To reach people who had never before heard a concert, Powell pioneered the violin recital, blazing new concert circuits and enduring the difficult touring conditions in the far West. The direct communicative force of Powell's playing, evident in her recordings, stemmed partly from her experience of taking music to the American people. When urbane Easterners wondered how she was able to reach listeners lacking in sophistication, she replied: "I do not play to them as an artist to the public, but as one human being to another. Therefore, every one of the pieces I play must above all have human interest—an obvious appeal to some simple, fundamental emotion. Each one must be a complete mood in itself." Her uncle John Wesley Powell had observed that "no one can love a symphony who does not first love song." By her masterly programming of simple melodies with complex sonatas and concertos, Powell managed to build a bridge of understanding between song and symphony while never "playing down" to an audience.
Both with the Maud Powell String Quartet, which she formed in 1894, and with the Maud Powell Trio (1908–09), she played concertos and sonatas in recital and complex chamber music to a wide range of audiences. Acknowledged as America's "educator of a nation," she wrote her own program notes and many music-journal articles to broaden her audiences' understanding of music. Powell listened to and advised aspiring young musicians—including the violinist Louis Kaufman and Juilliard violin teacher Christine Dethier —and she eagerly met with music-club leaders to encourage the cultivation of music in each town. During World War I, she performed for the benefit of hospitals and schools as well as for soldiers. With clever programming, she won over the skeptical American self-made men who were dragged to concerts by their wives, and she played for children in severely deprived, out-of-the-way places. "Once I played for a theater full of miners' children," she recalled, "children who had never seen a tree, nor a blade of grass, nor had they ever heard music before a little brave school teacher came to town one day and slaved thereafter heart and soul to open their minds to a perception of beauty…. I consider it one of the triumphs of my life that I held them practically spellbound for forty-five minutes."
Frequently touring with her own Steinway grand piano, Powell was unconventional in making the pianist an equal partner in recital and in the recording studio. She chose such young pianists as the Americans Arthur Loesser and Francis Moore, the Danish Axel Skjerne, and the Russian Waldemar Liachowsky to accompany her on tour, ensuring a successful launching of their careers in America.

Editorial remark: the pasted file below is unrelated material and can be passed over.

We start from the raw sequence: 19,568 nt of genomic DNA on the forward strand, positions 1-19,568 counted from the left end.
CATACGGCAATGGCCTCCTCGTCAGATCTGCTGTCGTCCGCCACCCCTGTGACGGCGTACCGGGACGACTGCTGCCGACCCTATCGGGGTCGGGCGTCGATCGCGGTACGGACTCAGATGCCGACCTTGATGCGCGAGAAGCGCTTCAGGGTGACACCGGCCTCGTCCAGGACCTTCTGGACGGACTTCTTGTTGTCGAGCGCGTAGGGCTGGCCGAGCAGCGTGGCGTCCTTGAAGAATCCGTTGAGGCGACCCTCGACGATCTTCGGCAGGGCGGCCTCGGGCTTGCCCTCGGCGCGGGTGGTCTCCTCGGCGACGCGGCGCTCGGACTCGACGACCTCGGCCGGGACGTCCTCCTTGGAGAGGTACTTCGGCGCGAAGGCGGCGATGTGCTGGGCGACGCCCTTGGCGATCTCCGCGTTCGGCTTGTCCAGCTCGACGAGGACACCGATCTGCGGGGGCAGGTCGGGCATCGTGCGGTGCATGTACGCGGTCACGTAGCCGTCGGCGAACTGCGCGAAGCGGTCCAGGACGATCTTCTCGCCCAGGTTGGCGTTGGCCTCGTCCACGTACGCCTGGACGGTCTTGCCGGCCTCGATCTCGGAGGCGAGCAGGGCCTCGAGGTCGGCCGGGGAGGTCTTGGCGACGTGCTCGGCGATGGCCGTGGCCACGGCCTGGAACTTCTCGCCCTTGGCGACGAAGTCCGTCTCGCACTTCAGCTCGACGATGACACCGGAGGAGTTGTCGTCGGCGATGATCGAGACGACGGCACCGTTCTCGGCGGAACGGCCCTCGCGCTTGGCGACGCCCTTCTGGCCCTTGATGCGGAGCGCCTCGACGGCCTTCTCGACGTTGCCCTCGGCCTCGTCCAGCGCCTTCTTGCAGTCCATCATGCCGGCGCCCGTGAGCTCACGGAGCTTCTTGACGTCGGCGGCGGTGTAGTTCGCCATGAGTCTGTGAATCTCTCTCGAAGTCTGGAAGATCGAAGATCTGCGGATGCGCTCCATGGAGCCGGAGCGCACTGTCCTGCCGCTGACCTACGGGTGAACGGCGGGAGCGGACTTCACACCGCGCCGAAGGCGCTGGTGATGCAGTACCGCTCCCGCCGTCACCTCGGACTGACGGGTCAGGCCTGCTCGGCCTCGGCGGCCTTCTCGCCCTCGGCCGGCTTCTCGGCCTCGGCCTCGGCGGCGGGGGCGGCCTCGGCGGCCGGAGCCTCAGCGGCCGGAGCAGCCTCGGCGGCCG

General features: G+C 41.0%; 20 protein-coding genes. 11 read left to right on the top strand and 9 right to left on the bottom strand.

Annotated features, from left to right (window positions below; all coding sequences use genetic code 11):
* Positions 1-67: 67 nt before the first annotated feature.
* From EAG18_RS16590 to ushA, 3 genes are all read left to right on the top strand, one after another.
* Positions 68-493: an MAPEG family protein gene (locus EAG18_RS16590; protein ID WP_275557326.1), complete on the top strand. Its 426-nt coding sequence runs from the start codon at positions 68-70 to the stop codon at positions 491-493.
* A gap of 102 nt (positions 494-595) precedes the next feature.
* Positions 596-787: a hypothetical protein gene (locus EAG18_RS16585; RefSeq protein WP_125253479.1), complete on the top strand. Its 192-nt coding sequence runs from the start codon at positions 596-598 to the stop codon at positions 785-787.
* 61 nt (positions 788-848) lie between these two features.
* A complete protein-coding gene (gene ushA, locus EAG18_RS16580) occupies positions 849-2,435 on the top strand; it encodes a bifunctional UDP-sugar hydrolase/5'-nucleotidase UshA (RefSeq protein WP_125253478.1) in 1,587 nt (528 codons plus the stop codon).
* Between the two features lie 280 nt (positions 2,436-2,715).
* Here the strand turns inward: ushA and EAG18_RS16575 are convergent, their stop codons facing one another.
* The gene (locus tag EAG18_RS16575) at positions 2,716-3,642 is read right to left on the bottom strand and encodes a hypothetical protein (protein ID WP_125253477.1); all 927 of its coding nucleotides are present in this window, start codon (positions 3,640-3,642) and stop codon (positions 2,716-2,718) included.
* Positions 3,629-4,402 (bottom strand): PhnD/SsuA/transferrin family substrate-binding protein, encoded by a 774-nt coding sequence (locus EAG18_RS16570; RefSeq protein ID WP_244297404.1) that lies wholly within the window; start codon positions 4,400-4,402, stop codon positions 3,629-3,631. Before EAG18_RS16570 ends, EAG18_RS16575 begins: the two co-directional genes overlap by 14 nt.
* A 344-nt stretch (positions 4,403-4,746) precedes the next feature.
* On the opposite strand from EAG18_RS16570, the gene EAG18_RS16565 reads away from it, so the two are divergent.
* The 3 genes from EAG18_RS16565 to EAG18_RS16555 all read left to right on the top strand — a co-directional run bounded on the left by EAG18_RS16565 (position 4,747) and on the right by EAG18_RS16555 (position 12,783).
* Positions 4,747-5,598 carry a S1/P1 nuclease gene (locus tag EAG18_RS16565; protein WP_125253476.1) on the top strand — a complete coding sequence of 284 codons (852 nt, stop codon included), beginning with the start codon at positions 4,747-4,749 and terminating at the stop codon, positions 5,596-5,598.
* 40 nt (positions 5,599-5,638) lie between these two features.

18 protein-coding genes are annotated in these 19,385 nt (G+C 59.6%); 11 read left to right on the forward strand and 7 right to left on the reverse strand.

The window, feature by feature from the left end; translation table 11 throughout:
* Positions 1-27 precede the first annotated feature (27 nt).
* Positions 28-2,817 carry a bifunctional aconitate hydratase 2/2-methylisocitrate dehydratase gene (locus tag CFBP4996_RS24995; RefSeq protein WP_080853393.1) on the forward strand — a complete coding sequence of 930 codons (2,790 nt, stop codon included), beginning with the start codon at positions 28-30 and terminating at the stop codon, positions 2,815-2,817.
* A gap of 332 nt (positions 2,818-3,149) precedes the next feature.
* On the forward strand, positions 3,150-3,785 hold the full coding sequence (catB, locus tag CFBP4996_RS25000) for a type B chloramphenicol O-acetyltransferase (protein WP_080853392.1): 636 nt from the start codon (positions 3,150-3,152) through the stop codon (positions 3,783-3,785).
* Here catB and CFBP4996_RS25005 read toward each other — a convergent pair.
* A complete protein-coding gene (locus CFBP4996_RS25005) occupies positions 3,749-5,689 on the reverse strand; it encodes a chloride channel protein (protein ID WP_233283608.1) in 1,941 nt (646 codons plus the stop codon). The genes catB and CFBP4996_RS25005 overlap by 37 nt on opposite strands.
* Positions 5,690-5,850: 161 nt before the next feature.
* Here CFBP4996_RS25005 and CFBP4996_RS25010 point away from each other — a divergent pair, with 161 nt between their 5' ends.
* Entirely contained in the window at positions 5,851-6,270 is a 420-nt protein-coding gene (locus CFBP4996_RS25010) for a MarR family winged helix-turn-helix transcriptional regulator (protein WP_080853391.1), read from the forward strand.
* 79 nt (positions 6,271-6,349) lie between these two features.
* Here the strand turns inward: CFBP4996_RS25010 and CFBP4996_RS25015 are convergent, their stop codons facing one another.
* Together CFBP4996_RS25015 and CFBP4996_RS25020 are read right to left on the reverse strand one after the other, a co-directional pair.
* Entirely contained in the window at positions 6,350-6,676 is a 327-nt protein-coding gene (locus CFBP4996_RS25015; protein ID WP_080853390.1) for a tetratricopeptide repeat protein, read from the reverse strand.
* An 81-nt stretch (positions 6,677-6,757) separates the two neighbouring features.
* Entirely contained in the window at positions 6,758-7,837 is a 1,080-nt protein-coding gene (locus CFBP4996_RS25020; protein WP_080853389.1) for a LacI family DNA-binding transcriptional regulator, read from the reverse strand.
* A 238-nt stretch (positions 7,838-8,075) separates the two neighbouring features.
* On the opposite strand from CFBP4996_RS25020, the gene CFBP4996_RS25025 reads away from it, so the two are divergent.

Basing herself in London, she primarily toured Europe in 1898–1905, yet returned regularly to tour the United States. On both sides of the Atlantic, she appeared with the great orchestras of her time under such conductors as Mahler, Nikisch, Thomas, Safonov, Damrosch, Seidl, Richter, Wood, Herbert, and Stokowski. English critics were surprised by her performances of the Tchaikovsky Concerto in Manchester (1899) and London (1902) under the batons of Hans Richter and Sir Henry Wood, respectively, when the work was still a novelty. The Manchester Guardian critic hailed her as "the most sensational violin player that we have ever heard," with an "astounding technical facility." Sir Henry Wood asserted that Powell played the Tchaikovsky Concerto "better than any other living violinist." In 1902, French composer Camille Saint-Saëns congratulated her on a "magnificent" performance of his B minor violin concerto in London under his direction.
John Philip Sousa invited Powell to tour Great Britain and Europe as soloist with his band in 1903. The pace was grueling: 13 different countries and 362 concerts scheduled in 30 weeks. She performed the Beethoven and Mendelssohn violin concertos with band accompaniment and violin favorites such as Camille Saint-Saëns' Introduction and Rondo Capriccioso and Henryk Wieniawski's Faust Fantasie. Sousa's cornet soloist Herman Bellstedt, Jr., composed Caprice on Dixie especially for Powell, a work she recorded and proudly rated as "quite worthy of Paganini." She would tour again with Sousa in 1905.
On September 21, 1904, Powell married English concert manager H. Godfrey "Sunny" Turner, who had managed Sousa's 1903 tour of Great Britain. Turner, whose fun-loving personality made him a genial companion, managed Powell's concert tours from that time on, including her pioneering and highly acclaimed tour of South Africa in 1905 at the head of her own concert company.
Perhaps Powell's greatest artistic triumph was her introduction of Jean Sibelius' Violin Concerto in D Minor to American audiences in 1906. Upon the premiere of this work—which Powell described in glowing terms as "a gigantic rugged thing, an epic really"—on November 30, 1906, New York Sun critic W.J. Henderson asked: "But why did she put all that magnificent art into this sour and crabbed concerto?" Henderson did not foresee that in the late 20th century this work by Sibelius would be one of the most recorded of all violin concertos. Powell had played it into this honored position.